Most of the stories in the business press about General Motors Corp. have a positive spin these days (despite paying back a government loan with more government money). But has the company really turned the corner? A reader sent this link to a story from PBS Newshour a few weeks ago with some comments that make me wonder. The story, "California braces as NUMMI auto plant nears closing," is about how the New United Motor Manufacturing Inc. plant -- a joint venture between GM and Toyota -- was preparing to close. (It has since shut down). Our reader wrote: "They were first a GM plant, which folded. The plant then morphed into a joint GM/Toyota partnership where they championed and implemented the principles of lean manufacturing. They went so far as to rehire the original laid off GM workers and take them to Japan for training. "After the plant reopened, their numbers dominated other GM plants for many years. However, on April 1st, the NUMMI plant will close its doors as Toyota has opted to increase orders from other manufacturing locations. "To me, this story is less about the economy and job loss, but rather the importance and effectiveness of lean manufacturing. This also offers a glimpse into the ingrained culture at GM, which failed to adapt and look long-term at their industry. Everyone that works in manufacturing should know the story of NUMMI." Robert Cole, a University of California business school professor quoted in the report, noted that the GM-Toyota JV was mostly successful, especially for Toyota. The company learned how to manage U.S. workers, and how to replicate its just-in-time inventory delivery system that it had in Japan. But for GM, NUMMI was less successful.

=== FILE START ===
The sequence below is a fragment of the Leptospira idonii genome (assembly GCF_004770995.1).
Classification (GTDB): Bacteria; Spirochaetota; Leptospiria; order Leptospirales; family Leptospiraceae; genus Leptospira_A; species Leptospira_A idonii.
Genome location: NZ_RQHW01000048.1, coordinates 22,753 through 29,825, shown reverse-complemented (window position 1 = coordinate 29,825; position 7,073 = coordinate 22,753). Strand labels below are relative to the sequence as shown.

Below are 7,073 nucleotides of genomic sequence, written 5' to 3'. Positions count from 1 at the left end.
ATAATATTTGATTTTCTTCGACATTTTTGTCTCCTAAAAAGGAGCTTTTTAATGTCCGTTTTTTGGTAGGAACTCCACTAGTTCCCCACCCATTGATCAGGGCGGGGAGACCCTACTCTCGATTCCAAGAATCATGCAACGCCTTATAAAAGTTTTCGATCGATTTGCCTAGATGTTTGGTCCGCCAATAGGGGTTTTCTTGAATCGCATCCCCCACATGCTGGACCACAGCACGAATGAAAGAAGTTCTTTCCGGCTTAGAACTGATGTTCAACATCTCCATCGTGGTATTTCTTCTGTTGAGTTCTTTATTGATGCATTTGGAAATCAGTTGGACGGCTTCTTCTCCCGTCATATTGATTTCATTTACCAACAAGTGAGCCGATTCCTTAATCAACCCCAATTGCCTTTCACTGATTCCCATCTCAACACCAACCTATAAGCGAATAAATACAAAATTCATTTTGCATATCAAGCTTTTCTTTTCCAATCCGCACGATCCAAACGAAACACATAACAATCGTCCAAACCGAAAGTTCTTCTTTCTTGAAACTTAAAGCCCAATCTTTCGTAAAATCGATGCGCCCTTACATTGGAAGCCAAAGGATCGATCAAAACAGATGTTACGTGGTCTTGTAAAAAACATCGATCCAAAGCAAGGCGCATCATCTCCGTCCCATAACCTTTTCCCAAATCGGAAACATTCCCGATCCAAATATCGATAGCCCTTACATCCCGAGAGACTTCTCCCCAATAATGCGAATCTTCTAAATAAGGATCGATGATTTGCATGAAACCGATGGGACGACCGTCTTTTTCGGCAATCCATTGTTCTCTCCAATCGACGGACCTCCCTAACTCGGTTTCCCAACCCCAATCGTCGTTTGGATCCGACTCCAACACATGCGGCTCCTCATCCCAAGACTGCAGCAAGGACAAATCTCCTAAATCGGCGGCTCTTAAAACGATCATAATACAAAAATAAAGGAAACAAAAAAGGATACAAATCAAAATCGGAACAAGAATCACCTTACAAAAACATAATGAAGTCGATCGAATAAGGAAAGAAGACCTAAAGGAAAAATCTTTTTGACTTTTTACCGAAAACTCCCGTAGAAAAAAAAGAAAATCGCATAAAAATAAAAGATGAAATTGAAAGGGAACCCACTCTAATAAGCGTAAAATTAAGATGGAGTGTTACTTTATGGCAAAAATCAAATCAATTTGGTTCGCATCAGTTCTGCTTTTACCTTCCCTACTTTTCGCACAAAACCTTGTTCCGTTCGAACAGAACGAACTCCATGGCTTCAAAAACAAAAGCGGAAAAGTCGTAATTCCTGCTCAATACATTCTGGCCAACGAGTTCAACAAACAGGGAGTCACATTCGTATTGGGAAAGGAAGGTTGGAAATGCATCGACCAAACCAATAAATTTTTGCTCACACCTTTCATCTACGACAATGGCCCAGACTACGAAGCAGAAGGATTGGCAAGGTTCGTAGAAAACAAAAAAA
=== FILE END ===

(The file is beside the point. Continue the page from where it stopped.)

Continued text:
For at least 10 years, they showed very little interest in serious learning from that plant. So, a lot of the GM managers that were sent there were put back into low-level positions, where they had no influence, because people didn't want to hear that Japan is doing things better.A natural human reaction, perhaps. But it's an attitude that has long plagued GM -- and Toyota's recent safety-related problems will just make it worse.